LGS To Provide Comms For NASA Psyche Mission
LGS to light up Psyche mission with first deep space laser communications technology
LGS Innovations, a provider of specialised communication research and solutions that was a part of Bell Labs and Alcatel-Lucent, has won a contract from NASA to provide a laser transmitter , has been awarded a contract to support the NASA Deep Space Optical Communications (DSOC) Project Laser Transmitter Assembly (LTA).
The DSOC instrument will be flown on NASA's Psyche Discover Class Mission as a technology demonstration and will be capable of transmitting engineering and science data from the Psyche Spacecraft in parallel with the Spacecraft's existing X-band telecommunications system. LGS Innovations will deliver the first laser transmitter to support the deep space, high-bandwidth.
Future deep space exploration missions, both manned and unmanned, will require high bandwidth communications links to ground stations on Earth to support advanced scientific instruments, high definition video, and high-resolution imagery. LGS Innovations' next-generation laser transmitter will enable us to communicate more data faster, thereby driving the efficiency of this and future solar system exploration missions.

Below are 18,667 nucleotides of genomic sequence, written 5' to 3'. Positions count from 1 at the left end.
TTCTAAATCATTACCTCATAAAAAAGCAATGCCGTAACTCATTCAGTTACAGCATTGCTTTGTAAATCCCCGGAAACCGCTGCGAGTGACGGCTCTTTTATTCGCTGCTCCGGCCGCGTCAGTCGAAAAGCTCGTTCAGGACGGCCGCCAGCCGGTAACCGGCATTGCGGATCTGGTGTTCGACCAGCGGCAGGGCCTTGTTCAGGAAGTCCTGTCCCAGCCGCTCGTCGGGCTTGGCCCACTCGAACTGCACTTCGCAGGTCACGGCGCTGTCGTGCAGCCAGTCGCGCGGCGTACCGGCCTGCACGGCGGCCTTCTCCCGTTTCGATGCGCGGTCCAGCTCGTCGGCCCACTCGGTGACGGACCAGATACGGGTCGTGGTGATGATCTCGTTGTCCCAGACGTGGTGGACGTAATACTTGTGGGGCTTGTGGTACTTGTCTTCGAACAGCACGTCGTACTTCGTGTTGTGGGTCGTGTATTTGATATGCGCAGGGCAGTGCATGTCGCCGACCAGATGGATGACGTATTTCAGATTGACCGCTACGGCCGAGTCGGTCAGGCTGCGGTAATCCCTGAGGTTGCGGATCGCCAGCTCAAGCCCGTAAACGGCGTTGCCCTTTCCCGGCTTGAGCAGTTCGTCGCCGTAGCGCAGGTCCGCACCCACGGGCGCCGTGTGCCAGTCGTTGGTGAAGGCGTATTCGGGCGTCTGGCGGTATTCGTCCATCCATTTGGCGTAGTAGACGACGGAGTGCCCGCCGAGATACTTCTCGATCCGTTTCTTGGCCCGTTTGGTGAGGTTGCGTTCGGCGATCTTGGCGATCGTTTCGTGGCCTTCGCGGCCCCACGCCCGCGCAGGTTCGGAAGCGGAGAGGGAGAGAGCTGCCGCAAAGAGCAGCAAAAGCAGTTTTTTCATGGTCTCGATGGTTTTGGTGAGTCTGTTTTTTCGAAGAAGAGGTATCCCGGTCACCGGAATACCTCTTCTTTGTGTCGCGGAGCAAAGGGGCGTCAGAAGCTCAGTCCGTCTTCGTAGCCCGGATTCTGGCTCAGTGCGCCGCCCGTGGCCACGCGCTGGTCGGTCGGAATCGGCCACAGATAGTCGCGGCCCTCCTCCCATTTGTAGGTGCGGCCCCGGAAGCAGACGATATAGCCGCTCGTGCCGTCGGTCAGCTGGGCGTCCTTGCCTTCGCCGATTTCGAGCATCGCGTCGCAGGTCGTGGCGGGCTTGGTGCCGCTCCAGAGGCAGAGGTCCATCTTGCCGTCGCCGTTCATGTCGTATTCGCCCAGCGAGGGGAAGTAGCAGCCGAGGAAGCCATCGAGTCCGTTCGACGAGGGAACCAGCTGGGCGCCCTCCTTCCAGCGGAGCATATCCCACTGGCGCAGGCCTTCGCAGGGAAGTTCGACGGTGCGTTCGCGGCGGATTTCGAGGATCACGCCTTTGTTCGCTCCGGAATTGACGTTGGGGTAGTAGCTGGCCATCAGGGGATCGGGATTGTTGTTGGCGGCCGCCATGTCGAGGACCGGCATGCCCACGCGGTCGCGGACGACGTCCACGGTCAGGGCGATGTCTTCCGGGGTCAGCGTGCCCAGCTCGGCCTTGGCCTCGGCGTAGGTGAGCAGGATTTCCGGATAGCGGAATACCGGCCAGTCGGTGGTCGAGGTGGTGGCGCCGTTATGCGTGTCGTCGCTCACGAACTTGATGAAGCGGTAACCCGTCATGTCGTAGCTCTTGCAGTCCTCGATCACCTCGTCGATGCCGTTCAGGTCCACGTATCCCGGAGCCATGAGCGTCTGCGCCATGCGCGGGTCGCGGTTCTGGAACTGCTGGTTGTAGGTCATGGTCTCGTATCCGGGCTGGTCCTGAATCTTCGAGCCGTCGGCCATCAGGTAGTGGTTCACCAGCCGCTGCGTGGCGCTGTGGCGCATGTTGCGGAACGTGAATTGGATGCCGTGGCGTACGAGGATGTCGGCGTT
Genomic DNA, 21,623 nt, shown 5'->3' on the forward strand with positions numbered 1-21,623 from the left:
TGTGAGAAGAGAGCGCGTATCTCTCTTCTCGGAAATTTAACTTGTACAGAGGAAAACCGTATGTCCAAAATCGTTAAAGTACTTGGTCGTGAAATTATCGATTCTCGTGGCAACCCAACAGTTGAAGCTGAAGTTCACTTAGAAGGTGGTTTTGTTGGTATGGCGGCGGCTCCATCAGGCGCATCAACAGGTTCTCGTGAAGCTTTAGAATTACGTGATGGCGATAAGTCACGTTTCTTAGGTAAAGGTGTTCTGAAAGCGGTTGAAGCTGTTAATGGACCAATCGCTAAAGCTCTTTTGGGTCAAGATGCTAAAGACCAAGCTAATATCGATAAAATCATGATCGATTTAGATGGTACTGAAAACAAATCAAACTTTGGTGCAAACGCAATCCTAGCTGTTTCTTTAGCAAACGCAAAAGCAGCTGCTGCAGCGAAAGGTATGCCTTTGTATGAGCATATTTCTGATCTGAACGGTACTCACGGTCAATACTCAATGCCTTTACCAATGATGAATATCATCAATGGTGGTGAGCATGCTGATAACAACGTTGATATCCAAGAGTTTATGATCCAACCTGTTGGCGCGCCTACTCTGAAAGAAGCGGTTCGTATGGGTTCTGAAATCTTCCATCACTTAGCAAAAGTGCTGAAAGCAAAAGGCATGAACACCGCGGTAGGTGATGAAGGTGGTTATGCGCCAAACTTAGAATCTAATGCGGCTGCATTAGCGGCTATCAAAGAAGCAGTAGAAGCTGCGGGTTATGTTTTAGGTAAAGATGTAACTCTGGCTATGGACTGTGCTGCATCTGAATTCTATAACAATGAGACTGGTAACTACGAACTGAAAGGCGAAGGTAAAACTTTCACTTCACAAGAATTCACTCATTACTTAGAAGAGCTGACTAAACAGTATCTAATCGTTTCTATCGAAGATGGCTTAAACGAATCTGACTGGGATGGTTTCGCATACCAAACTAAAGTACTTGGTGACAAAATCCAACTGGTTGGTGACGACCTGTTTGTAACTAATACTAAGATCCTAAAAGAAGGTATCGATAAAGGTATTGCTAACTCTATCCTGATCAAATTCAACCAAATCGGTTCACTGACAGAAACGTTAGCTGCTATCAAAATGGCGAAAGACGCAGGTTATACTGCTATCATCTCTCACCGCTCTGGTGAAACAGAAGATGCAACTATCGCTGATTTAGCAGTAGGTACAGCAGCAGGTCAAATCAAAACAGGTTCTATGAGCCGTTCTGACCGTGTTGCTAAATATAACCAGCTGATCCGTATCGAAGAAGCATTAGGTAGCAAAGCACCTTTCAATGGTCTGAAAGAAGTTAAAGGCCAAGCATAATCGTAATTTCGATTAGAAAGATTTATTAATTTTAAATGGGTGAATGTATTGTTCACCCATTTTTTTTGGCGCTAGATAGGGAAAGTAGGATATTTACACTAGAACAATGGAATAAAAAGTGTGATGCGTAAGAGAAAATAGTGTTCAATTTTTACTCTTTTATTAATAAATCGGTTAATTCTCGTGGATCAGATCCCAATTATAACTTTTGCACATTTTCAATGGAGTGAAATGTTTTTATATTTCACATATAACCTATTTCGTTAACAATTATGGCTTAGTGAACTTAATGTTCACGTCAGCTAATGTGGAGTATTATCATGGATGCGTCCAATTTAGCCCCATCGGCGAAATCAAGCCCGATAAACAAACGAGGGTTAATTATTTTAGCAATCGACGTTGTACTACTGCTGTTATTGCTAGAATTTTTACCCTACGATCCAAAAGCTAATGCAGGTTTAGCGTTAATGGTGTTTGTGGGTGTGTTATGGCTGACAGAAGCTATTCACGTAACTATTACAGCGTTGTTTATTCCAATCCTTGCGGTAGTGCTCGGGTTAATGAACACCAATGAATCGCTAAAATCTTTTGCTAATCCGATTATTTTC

The NASA Psyche mission, led by Arizona State University, is a three-and-a-half-year journey set to explore the building blocks of planets, including Earth, by examining a rare nickel-iron asteroid orbiting the Sun between Mars and Jupiter that is thought to be an exposed planetary core. It is expected to launch in 2022 and arrive at Psyche in 2026 for a 21-month observation period in orbit.
"This is a unique project of many firsts. We are honored to support the NASA DSOC's goal to increase communications performance and data transmission rates by many times over conventional means, in a very small form factor," said Kevin Kelly, CEO of LGS Innovations. "The unprecedented high-bandwidth communications links will enable a wider range of future scientific inquiry than is currently possible, as well as improved human communications back to Earth."